Purchase v. Meyer

Decision Date28 May 1987
Docket NumberNo. 52270-7,52270-7
Citation108 Wn.2d 220,737 P.2d 661
PartiesDavid PURCHASE, Petitioner, v. Mary Margaret MEYER, Petitioner, Murland Meyer and "John Doe" Meyer, her husband, Defendants, and El Torito Restaurant and Cantina, a California corporation, Respondent.
CourtWashington Supreme Court

Albertson & Smith, Dan M. Albertson, Tacoma, for petitioner Meyer.

Lane, Powell, Moss & Miller, Michael H. Runyan, David M. Schoeggl, Seattle, for respondent.

ANDERSEN, Justice.

FACTS OF CASE

This case deals with the liability of a commercial purveyor of intoxicating beverages that sells such beverages to a minor who later injures a third person while under the influence of alcohol.

On September 22, 1983, petitioner Mary Margaret Meyer Meyer said she was not intoxicated when she left El Torito. She also said that a friend who walked with her to her car similarly did not believe she was intoxicated and allowed her to drive home by herself. Neither of Meyer's companions that evening who submitted affidavits on behalf of petitioners say that she appeared intoxicated while she was at the El Torito. Nothing in the record suggests that anyone who saw Meyer at the El Torito believed that she appeared intoxicated.

                spent several hours with a group of friends socializing in the cocktail lounge of the El Torito restaurant in Tacoma.   Although Meyer's friends were approximately 25 years of age or older, Meyer herself was only 19 at the time.   She reported having three margaritas, but said she did not finish her last drink.   She also ate several baskets of tortilla chips.   Meyer and her friends claim that Meyer was not asked for proof that she was 21, the legal drinking age.   El [737 P.2d 663] Torito, on the other hand, claims that it had in force a strictly adhered to policy requiring identification of all youthful-appearing customers
                

Some time after leaving the El Torito, Meyer was involved in an automobile accident with petitioner David Purchase, who was riding a motorcycle. Some 3 1/2 to 4 hours after leaving the El Torito, and even longer after being served her last drink there, Meyer was given an alcohol breath test. Her alcohol breath test reading showed an .13 blood alcohol content (bac). Meyer was not injured in the accident.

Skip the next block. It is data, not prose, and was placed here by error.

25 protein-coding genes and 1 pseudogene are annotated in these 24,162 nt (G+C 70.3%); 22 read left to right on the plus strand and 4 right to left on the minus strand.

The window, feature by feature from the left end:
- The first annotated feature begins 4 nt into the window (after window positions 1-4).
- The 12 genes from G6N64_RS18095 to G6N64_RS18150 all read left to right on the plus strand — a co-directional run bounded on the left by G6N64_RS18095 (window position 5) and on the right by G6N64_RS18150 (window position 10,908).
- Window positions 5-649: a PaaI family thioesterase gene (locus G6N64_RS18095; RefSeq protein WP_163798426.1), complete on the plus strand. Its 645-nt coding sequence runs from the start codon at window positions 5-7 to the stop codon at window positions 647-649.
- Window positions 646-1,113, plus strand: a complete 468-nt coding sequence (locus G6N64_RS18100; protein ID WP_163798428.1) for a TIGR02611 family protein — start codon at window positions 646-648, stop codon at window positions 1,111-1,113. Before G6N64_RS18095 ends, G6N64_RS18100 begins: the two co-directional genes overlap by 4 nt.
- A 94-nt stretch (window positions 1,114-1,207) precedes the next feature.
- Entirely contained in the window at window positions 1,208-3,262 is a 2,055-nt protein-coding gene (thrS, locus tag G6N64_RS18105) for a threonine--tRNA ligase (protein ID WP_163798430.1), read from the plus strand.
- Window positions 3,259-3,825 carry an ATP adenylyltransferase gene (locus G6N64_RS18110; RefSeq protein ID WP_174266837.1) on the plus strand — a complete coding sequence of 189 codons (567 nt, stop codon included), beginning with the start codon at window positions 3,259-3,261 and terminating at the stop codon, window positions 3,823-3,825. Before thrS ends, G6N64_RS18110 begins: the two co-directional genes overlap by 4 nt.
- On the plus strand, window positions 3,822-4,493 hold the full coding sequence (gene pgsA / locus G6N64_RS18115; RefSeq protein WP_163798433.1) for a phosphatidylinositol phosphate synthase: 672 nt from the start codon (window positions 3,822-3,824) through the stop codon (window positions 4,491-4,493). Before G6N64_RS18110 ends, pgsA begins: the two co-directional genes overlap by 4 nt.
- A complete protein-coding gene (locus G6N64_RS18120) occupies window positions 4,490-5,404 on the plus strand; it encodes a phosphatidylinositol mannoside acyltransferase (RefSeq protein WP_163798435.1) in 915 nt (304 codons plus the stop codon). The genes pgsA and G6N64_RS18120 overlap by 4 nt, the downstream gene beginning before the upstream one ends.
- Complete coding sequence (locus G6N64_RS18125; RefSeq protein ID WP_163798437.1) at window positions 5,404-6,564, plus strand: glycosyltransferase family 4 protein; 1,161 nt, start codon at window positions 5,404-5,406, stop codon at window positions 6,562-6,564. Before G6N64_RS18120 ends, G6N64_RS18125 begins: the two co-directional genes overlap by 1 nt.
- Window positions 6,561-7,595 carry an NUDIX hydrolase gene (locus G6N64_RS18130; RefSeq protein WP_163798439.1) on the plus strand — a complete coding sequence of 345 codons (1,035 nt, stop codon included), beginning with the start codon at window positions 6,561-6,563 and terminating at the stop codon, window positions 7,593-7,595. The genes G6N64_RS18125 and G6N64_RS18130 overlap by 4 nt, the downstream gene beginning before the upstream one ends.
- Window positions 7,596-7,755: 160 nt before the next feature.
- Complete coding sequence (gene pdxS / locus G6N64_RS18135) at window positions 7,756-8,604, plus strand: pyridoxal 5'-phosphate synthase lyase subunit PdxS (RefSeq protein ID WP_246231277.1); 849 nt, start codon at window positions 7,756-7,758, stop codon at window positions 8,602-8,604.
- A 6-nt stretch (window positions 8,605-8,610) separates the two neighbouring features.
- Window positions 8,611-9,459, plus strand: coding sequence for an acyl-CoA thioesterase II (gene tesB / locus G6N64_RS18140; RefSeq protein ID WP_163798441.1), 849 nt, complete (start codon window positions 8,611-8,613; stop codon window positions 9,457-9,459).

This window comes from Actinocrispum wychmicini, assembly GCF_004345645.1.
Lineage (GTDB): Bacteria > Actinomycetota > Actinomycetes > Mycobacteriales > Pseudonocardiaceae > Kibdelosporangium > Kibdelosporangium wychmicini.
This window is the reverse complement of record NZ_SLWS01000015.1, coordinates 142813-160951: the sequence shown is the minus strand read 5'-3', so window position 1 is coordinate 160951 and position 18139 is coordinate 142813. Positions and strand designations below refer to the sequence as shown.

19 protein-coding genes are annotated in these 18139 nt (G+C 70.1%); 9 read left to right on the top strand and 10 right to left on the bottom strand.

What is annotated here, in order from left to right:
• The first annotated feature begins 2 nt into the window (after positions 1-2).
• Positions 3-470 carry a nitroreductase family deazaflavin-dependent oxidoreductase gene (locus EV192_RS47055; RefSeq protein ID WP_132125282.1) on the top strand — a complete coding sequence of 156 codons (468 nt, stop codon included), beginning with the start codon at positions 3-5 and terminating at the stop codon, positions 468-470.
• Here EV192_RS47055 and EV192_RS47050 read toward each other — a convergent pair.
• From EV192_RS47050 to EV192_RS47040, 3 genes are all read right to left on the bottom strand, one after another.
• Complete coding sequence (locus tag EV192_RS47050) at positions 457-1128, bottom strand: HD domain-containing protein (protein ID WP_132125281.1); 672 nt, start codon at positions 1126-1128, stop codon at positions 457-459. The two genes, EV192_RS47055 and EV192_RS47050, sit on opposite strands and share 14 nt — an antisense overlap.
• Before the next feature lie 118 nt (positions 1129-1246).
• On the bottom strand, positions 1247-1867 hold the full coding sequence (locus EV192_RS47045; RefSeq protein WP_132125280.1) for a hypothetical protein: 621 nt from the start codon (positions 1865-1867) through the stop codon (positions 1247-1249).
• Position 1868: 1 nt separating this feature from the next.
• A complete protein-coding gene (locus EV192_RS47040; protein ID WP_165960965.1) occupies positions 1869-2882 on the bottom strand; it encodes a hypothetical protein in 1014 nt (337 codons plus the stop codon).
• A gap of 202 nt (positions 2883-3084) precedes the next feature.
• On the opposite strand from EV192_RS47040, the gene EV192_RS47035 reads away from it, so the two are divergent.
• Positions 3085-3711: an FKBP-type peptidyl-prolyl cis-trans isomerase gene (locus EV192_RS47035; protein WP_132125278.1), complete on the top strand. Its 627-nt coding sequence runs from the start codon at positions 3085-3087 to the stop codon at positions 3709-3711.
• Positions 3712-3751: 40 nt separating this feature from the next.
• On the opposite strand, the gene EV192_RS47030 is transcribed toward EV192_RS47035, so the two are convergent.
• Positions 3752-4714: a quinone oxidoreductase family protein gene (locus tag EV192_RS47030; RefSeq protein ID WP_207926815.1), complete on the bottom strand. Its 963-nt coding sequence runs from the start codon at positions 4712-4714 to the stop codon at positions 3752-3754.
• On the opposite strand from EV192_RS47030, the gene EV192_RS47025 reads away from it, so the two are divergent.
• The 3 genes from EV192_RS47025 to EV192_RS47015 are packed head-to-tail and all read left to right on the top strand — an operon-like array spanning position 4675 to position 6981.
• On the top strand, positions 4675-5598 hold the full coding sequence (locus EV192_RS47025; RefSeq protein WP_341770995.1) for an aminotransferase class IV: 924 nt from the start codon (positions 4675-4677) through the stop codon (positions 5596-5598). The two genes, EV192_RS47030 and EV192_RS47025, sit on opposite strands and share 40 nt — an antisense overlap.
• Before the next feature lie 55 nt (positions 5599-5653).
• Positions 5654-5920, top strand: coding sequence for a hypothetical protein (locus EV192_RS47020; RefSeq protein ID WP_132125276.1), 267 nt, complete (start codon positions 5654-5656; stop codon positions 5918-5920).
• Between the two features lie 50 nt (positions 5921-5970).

Purchase sued Meyer and also joined El Torito as a party defendant claiming that its employees were negligent per se for having served alcohol to Meyer, a minor. Purchase also claimed that El Torito employees had negligently served alcohol to Meyer in that she was "obviously intoxicated" at the time. Meyer cross-claimed against El Torito seeking contribution.

On November 1, 1985, the Superior Court for Pierce County entered an order denying defendant El Torito's motion for summary judgment on the "obvious intoxication" Thus, two issues are presented to this court.

                claim but granting El Torito's motion for summary judgment on the negligence per se claim and dismissing that claim.   We granted the parties' motions for direct discretionary review of the trial court's ruling on both claims
                
ISSUES

ISSUE ONE. Did the trial court err in not granting a summary judgment dismissing the sale of liquor to an "obviously intoxicated" person claim against El Torito?

ISSUE TWO. May a third party injured by a minor driver, who is operating a motor vehicle while under the influence of intoxicating liquor, maintain a negligence per se claim against a commercial purveyor of alcoholic beverages which earlier sold alcoholic beverages to the minor?

DECISION

ISSUE ONE.

CONCLUSION. Insofar as a cause of action for furnishing intoxicating liquor to an "obviously intoxicated" person is concerned, the results of a blood alcohol test (by an alcohol breath testing machine) and an expert's opinion based thereon, and the physical appearance of that person at a substantial time after the intoxicating liquor was served, are not by themselves sufficient to get such a cause of action past a motion for summary judgment. Whether a person is "obviously intoxicated" or not is to be judged by that person's appearance at the time the intoxicating liquor is furnished to the person. On the basis of the record before us, El Torito's motion for summary judgment of dismissal on this liability issue should have been granted by the trial court.

Generally speaking, 1 persons convicted of driving "while under the influence of intoxicating liquor" face criminal penalties including fines, imprisonment and suspension or revocation of their driver's license. 2 They are also civilly liable for damages caused by such driving. 3 In this state, anyone operating a motor vehicle on a public roadway is deemed to have given consent to abide by the implied consent statute which requires that, under certain circumstances, a driver take a breath or other test for blood alcohol content or face yet additional penalties. 4 By the statute in effect at the time of the accident herein, a person was deemed "under the influence of intoxicating liquor" if he or she was apprehended driving a vehicle within this state while having a blood alcohol content of .10 or more by weight. 5 Also by statute, evidence of a driver's bac may be considered in both criminal and civil actions in determining whether the driver was in fact "under the influence of intoxicating liquor" at the time of the accident. 6